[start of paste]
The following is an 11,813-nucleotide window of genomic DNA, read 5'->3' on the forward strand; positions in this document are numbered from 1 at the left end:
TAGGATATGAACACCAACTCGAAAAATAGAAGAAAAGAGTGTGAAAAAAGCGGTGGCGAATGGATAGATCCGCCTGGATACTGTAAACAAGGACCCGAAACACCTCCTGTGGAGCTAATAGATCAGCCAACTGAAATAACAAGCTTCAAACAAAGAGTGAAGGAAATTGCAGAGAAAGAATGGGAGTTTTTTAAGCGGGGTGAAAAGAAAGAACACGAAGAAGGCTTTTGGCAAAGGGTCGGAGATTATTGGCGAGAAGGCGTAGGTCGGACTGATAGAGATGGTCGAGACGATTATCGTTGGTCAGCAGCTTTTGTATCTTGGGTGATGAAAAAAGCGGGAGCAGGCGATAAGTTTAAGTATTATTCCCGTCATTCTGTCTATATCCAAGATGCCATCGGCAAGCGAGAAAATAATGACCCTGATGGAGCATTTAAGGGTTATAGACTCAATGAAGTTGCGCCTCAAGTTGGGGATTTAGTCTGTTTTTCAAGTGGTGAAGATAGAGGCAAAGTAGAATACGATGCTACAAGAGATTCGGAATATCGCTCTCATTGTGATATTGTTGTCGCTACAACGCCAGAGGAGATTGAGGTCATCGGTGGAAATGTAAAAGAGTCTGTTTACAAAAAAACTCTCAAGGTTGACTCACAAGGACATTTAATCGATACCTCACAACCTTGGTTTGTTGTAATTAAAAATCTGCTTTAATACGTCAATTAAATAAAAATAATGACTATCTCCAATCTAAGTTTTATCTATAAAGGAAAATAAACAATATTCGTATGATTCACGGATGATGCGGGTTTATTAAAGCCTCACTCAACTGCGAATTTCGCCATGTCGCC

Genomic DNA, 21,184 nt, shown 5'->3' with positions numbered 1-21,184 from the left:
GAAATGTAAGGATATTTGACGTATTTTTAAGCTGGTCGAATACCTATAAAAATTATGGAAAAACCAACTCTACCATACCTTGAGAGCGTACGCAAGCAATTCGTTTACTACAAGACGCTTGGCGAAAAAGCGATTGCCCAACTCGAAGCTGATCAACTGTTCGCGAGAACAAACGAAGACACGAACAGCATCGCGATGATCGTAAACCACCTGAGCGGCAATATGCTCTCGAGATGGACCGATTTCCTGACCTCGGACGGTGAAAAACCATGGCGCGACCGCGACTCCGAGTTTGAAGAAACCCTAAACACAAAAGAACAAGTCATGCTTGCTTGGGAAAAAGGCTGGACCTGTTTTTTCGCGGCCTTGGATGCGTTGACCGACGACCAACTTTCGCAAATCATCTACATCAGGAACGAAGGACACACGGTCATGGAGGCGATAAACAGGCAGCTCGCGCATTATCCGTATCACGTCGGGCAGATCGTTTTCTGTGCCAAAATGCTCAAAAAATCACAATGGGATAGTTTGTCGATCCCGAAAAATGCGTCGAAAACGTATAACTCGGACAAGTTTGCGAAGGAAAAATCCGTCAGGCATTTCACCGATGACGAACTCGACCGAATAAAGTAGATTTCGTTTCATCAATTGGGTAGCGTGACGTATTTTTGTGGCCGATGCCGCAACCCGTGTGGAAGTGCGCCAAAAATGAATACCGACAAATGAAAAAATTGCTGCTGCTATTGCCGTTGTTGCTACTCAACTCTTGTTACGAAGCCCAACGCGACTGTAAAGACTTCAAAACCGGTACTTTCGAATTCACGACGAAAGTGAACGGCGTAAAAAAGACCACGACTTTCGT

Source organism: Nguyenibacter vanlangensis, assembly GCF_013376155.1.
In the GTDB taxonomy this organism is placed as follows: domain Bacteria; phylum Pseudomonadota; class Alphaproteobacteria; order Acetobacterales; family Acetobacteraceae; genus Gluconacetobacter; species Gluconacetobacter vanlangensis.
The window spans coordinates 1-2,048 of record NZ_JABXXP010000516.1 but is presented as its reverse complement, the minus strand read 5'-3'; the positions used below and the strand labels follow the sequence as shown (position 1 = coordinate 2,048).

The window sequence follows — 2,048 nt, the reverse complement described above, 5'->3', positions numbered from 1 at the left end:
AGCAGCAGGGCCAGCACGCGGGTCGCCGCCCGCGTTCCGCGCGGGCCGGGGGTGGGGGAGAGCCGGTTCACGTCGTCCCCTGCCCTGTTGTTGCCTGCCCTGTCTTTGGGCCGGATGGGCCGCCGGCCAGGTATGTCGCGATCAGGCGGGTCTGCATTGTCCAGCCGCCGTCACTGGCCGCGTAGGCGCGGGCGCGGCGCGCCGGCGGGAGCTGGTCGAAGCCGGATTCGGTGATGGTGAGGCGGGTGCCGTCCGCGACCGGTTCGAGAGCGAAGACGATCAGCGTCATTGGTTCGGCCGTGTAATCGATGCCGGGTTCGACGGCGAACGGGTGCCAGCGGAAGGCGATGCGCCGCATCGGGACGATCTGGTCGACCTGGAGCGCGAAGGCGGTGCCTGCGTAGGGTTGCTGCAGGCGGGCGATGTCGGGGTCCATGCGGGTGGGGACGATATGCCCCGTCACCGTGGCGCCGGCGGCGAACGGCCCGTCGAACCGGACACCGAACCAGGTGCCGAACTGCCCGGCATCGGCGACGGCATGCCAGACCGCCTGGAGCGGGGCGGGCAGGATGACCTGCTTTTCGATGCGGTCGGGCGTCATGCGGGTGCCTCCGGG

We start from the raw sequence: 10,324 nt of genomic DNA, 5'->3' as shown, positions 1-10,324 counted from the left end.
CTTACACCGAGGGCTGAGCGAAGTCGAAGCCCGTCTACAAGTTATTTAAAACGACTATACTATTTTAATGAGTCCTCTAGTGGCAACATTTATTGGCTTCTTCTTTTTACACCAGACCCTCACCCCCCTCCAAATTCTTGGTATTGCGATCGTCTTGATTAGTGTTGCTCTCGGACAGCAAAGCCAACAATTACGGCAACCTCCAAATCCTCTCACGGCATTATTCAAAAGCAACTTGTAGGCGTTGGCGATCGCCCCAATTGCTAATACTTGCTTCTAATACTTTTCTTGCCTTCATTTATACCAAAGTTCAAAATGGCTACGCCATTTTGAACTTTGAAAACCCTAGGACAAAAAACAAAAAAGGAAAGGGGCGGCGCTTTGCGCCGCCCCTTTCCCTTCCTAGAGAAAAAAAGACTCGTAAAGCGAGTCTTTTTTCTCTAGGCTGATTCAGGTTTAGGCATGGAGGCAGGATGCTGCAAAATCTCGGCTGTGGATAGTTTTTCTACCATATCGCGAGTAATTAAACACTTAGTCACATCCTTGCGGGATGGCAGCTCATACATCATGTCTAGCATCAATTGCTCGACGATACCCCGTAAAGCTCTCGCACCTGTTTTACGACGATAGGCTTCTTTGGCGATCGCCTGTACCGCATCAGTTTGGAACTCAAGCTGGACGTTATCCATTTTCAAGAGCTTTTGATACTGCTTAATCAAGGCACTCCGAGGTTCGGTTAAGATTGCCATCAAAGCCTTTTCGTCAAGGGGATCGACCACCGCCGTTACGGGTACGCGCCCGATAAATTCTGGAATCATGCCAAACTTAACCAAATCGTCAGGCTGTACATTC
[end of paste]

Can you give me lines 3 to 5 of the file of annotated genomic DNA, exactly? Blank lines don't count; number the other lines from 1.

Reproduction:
Genomic DNA, 21,184 nt, shown 5'->3' with positions numbered 1-21,184 from the left:
GAAATGTAAGGATATTTGACGTATTTTTAAGCTGGTCGAATACCTATAAAAATTATGGAAAAACCAACTCTACCATACCTTGAGAGCGTACGCAAGCAATTCGTTTACTACAAGACGCTTGGCGAAAAAGCGATTGCCCAACTCGAAGCTGATCAACTGTTCGCGAGAACAAACGAAGACACGAACAGCATCGCGATGATCGTAAACCACCTGAGCGGCAATATGCTCTCGAGATGGACCGATTTCCTGACCTCGGACGGTGAAAAACCATGGCGCGACCGCGACTCCGAGTTTGAAGAAACCCTAAACACAAAAGAACAAGTCATGCTTGCTTGGGAAAAAGGCTGGACCTGTTTTTTCGCGGCCTTGGATGCGTTGACCGACGACCAACTTTCGCAAATCATCTACATCAGGAACGAAGGACACACGGTCATGGAGGCGATAAACAGGCAGCTCGCGCATTATCCGTATCACGTCGGGCAGATCGTTTTCTGTGCCAAAATGCTCAAAAAATCACAATGGGATAGTTTGTCGATCCCGAAAAATGCGTCGAAAACGTATAACTCGGACAAGTTTGCGAAGGAAAAATCCGTCAGGCATTTCACCGATGACGAACTCGACCGAATAAAGTAGATTTCGTTTCATCAATTGGGTAGCGTGACGTATTTTTGTGGCCGATGCCGCAACCCGTGTGGAAGTGCGCCAAAAATGAATACCGACAAATGAAAAAATTGCTGCTGCTATTGCCGTTGTTGCTACTCAACTCTTGTTACGAAGCCCAACGCGACTGTAAAGACTTCAAAACCGGTACTTTCGAATTCACGACGAAAGTGAACGGCGTAAAAAAGACCACGACTTTCGT

Source organism: Nguyenibacter vanlangensis, assembly GCF_013376155.1.